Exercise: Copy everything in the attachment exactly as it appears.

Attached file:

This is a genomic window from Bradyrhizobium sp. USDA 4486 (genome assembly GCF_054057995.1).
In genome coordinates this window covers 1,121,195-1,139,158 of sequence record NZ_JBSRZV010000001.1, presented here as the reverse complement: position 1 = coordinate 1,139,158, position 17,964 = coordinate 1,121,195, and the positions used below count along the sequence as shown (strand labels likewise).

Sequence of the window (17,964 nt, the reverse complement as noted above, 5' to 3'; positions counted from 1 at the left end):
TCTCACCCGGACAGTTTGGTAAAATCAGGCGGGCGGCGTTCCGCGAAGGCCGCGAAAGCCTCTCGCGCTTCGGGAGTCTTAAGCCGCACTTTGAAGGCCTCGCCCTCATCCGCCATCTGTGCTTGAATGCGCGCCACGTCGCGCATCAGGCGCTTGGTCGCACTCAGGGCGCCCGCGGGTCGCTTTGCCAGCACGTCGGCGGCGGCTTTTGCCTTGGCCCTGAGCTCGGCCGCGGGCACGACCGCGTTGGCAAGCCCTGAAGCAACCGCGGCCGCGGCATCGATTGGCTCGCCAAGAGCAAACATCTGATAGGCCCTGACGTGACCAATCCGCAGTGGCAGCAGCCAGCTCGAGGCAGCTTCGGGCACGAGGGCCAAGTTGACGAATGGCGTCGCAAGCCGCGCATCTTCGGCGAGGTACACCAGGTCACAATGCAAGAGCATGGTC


This is a genomic window from Bradyrhizobium sp. USDA 4486 (genome assembly GCF_054057995.1).
In genome coordinates this window covers 1,121,195-1,139,158 of sequence record NZ_JBSRZV010000001.1, presented here as the reverse complement: position 1 = coordinate 1,139,158, position 17,964 = coordinate 1,121,195, and the positions used below count along the sequence as shown (strand labels likewise).

Sequence of the window (17,964 nt, the reverse complement as noted above, 5' to 3'; positions counted from 1 at the left end):
TCTCACCCGGACAGTTTGGTAAAATCAGGCGGGCGGCGTTCCGCGAAGGCCGCGAAAGCCTCTCGCGCTTCGGGAGTCTTAAGCCGCACTTTGAAGGCCTCGCCCTCATCCGCCATCTGTGCTTGAATGCGCGCCACGTCGCGCATCAGGCGCTTGGTCGCACTCAGGGCGCCCGCGGGTCGCTTTGCCAGCACGTCGGCGGCGGCTTTTGCCTTGGCCCTGAGCTCGGCCGCGGGCACGACCGCGTTGGCAAGCCCTGAAGCAACCGCGGCCGCGGCATCGATTGGCTCGCCAAGAGCAAACATCTGATAGGCCCTGACGTGACCAATCCGCAGTGGCAGCAGCCAGCTCGAGGCAGCTTCGGGCACGAGGGCCAAGTTGACGAATGGCGTCGCAAGCCGCGCATCTTCGGCGAGGTACACCAGGTCACAATGCAAGAGCATGGTC